Mauricio Eduardo Johnson Convicted in Triple Murder
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California Teen Pleads Guilty to Triple Murder of 16-Year-Old Girl and Her Parents After Girl’s Stepdad Caught Them in Bed Together

Mauricio Eduardo Johnson

Mauricio Eduardo Johnson

A 19-year-old California man pleaded guilty to fatally shooting three people in the head, including a 16-year-old girl, after the girl’s stepfather caught the man and his stepdaughter getting intimate in her bedroom. Police said the man first shot the stepfather—who tried to throw him out—then killed the mother and the girl because he didn’t want to “have any witnesses.”

According to a press release from the Humboldt County District Attorney’s Office, Mauricio Eduardo Johnson on Tuesday pleaded guilty to three counts of first-degree murder and admitted to three special allegations of using a firearm in the deaths of Nikki Metcalf and Margarett Moon, both 40, and 16-year-old Shelly Autumn Mae Moon.

County Superior Court Judge Timothy Canning sentenced Johnson to serve 150 years to life behind bars with an opportunity for parole after 25 years. The terms of the plea deal were first proposed by Johnson’s attorney, Andrea Sullivan and included dismissing the special allegations initially charged, the DA’s office said.

According to a search warrant affidavit obtained by Mercury News, Shelly’s 13-year-old sister, identified in the document as Jane Doe-1, called the Humboldt County Sheriff’s Office Emergency Communications Center at 8:12 a.m. on Feb. 10 and told a dispatcher that “her mother, sister, and father were bleeding out” at their home on the Bear River Band of the Rohnerville Rancheria Reservation.

In an interview with social workers, Jane Doe-1 reportedly said her older sister Shelly had some of her cousins and friends over on the evening of Feb. 9 and that the group engaged in underage drinking. Shelly’s mom reportedly caught the kids drinking at approximately 3 a.m. and was visibly upset. Most of the people left Shelly’s home soon after, but Johnson reportedly remained “with the permission of several of the minors in the home.”

Shortly after 4 a.m., Metcalf reportedly found Johnson and Shelly getting intimate in her room.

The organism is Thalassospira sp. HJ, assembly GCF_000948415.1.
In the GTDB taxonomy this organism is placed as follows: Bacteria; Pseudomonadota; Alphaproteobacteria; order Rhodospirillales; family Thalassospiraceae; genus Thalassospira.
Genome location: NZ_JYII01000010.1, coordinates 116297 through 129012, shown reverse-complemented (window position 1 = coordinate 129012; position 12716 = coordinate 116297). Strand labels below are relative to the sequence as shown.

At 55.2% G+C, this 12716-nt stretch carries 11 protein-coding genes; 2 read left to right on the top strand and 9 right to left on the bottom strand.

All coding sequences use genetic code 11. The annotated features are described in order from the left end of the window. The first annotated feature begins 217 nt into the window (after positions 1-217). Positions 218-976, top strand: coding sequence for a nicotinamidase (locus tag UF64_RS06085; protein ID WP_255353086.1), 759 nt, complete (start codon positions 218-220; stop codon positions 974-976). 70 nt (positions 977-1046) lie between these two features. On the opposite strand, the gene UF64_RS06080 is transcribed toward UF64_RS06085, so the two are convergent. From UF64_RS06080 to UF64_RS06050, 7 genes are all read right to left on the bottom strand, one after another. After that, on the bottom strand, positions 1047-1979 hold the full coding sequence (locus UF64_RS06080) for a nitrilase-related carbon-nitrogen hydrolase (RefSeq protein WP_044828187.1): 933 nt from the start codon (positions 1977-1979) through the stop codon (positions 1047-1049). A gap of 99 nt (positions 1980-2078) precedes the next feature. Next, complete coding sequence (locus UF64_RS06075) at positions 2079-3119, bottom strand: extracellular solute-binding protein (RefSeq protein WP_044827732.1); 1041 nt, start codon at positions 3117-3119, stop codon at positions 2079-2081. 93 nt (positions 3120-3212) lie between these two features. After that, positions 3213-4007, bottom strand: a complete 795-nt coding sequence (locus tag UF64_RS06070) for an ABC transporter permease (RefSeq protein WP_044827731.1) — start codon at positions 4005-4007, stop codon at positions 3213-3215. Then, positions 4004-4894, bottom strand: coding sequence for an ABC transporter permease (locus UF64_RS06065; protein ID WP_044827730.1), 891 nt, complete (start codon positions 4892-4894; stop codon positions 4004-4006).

“The male subject [Johnson] was on top of [Shelly]. Nikki Metcalf hit the male,” the warrant reportedly states. “[Johnson] exited the room and walked into the living room pulling up his pants.”

Prosecutors said Johnson then grabbed a handgun from his backpack and shot Metcalf in the head, killing him.

A witness who reportedly spoke to Johnson after the shooting told investigators that “when the girl’s stepdad walked in, the stepfather started ‘getting tough’ with Mauricio Johnson so Mauricio Johnson pulled out his gun and shot him,” per the affidavit.

The sound of the gunshot reportedly woke Shelly’s mother, who came to her daughter’s bedroom to investigate.

“(Margarett Moon) walked into the room and Mauricio Johnson shot her. Mauricio Johnson then shot [Shelly] because he did not want to have any witnesses,” the warrant stated.

Prosecutors said Nikki and Shelly were pronounced dead at the scene while Margarett was taken to a local hospital and later pronounced braindead.

Johnson then rushed home to get a vehicle and fled the state. He was picked up and arrested on Feb. 11 by troopers with the Utah Highway Patrol who spiked the tires of his SUV when he refused to pull over. He was later extradited to California to face the murder charges.

“Attorneys and victim advocates from the District Attorney’s Office spoke with many members of the victims’ families, friends, and additional members of the community,” the DA’s Office said in a statement. “Understandably, given the terrible harm done by the defendant, the people most affected by the murders expressed differing views on whether to accept the plea or proceed to trial.”

[image via Tooele County Sheriff’s Office]

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Jerry Lambe is a journalist at Law&Crime. He is a graduate of Georgetown University and New York Law School and previously worked in financial securities compliance and Civil Rights employment law.